The protest came about after some group members met with a few UBS executives in Stamford on Friday to talk about their problems with the company’s investments. The activists did not get the assurances they wanted, and after spending the past couple of years protesting at UBS offices in the Southeast and Appalachia, it was time to visit UBS’s North American headquarters where the company’s highest-level executives makers are located, Louis-Rosenberg said.
The demonstration went well, Louis-Rosenberg said. A number of people who were previously unaware of the group’s fight had already contacted them to learn more after having seen the banner flying from the crane boom, and some had even asked to contribute to the legal bills of the 14 arrested in the events.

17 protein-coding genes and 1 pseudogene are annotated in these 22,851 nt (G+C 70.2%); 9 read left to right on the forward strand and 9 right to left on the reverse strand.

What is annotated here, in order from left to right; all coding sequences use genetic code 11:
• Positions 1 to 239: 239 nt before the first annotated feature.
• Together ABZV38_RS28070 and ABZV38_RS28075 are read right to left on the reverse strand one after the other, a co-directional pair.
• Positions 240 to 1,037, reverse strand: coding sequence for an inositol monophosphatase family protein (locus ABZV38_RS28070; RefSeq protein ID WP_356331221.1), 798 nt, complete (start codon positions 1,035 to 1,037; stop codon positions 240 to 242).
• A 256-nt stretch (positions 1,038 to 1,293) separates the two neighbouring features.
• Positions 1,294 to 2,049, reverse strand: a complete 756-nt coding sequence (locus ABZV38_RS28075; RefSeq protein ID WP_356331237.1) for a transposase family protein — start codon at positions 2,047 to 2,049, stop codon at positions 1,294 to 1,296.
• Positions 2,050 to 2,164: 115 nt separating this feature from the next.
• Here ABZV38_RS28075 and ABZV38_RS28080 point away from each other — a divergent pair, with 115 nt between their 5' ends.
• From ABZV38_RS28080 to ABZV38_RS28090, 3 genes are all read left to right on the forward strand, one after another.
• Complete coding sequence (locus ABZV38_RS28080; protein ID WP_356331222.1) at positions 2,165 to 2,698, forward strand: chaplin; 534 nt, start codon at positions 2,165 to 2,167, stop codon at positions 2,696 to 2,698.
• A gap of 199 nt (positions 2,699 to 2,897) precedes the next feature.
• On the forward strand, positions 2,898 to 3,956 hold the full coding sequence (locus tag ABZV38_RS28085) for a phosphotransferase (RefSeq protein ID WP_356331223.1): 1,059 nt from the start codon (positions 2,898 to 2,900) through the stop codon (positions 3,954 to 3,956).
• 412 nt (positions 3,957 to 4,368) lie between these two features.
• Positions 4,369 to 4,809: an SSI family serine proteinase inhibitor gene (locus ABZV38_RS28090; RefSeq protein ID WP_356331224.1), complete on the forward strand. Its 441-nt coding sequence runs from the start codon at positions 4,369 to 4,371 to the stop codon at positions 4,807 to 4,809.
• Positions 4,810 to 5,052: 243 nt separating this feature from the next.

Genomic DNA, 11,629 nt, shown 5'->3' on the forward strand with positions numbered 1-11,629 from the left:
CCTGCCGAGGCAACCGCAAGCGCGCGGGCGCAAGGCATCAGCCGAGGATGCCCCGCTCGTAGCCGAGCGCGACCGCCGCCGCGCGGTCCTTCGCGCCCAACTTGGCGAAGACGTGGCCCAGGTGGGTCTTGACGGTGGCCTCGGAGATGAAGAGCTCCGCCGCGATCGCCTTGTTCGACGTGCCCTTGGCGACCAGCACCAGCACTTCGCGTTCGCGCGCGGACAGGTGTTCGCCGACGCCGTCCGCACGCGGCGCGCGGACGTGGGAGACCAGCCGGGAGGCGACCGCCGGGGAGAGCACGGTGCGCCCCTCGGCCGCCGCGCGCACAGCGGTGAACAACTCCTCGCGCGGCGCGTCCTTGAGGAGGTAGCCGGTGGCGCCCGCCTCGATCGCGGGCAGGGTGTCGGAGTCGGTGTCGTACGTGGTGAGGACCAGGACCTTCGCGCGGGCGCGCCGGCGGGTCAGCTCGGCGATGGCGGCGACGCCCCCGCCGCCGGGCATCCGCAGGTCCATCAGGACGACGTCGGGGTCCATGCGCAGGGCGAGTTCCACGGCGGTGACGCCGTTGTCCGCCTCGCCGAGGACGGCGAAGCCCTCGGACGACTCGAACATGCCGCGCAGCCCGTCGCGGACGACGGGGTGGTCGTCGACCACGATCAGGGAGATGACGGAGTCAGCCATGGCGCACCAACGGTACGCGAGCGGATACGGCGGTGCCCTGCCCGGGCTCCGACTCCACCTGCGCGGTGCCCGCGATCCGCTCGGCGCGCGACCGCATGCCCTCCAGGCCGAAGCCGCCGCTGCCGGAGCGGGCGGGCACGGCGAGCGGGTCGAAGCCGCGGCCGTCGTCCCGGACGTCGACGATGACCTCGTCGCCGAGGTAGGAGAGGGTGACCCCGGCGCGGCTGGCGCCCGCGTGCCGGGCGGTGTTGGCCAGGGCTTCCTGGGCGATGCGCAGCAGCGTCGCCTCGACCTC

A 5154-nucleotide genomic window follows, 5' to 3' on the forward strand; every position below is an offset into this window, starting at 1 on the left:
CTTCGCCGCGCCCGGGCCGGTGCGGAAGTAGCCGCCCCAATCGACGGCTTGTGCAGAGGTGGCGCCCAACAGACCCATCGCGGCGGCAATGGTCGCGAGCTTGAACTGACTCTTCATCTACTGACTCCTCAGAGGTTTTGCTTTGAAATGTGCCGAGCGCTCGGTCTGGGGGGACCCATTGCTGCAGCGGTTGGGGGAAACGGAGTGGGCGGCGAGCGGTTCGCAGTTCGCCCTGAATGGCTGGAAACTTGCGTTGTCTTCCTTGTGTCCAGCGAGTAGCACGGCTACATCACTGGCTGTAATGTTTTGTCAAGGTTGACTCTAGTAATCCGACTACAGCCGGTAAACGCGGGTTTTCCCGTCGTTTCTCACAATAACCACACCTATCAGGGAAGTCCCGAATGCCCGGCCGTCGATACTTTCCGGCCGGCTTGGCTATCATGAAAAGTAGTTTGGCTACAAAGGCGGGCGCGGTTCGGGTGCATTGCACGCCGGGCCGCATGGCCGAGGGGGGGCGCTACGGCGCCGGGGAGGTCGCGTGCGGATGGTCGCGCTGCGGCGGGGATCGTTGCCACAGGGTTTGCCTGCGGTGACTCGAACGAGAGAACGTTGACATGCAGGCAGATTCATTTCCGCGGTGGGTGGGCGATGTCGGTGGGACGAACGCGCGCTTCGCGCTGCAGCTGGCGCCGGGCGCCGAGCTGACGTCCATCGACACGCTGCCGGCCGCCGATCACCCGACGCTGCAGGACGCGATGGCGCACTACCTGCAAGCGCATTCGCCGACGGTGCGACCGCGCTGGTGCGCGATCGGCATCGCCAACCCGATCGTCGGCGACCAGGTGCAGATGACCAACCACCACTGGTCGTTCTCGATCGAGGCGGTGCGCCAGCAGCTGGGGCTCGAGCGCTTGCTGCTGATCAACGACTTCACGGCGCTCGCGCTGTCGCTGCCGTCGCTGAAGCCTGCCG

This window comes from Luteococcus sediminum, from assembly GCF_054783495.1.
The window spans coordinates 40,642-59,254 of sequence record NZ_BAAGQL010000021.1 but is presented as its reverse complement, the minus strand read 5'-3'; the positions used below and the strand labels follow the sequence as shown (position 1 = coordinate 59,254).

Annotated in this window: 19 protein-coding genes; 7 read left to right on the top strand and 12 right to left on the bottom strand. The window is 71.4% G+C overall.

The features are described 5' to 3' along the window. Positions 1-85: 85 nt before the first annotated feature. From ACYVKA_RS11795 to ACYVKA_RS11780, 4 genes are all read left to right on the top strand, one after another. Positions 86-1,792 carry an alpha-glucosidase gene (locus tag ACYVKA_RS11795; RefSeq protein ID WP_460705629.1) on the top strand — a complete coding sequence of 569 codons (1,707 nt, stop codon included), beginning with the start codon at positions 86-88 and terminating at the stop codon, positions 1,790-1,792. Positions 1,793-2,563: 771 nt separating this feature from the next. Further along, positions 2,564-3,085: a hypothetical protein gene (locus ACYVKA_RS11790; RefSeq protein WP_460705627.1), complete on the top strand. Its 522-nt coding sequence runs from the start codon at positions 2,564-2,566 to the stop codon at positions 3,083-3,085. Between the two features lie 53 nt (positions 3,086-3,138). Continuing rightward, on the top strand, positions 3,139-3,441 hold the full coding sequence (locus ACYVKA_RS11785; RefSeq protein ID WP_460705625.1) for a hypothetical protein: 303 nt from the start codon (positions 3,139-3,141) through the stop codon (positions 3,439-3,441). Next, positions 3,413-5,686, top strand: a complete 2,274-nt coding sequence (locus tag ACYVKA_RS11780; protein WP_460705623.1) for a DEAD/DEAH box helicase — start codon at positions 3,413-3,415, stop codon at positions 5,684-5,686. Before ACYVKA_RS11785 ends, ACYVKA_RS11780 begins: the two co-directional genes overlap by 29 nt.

“I think it was extremely successful and the hope is that bringing the campaign to Stamford the message would reach those decision makers, who are the real targets of this campaign,” he said.
One protestor not caught by police, Tyler Cannon, 21, a student from Logan, West Virginia, said he has seen the destruction strip-mining operations cause firsthand. During a telephone interview, he said the river his family previously used to get water from is now polluted.
“The nonviolent actions taken by my friends today pale in comparison to actions the coal industry takes, which destroy the air, the water, and the lives of my family and friends alike. UBS contributes significantly to the continuation of this process and I stand behind Hands Off Appalachia,” Cannon said.
Cannon would not divulge how the operation came to pass or the planning involved in the venture.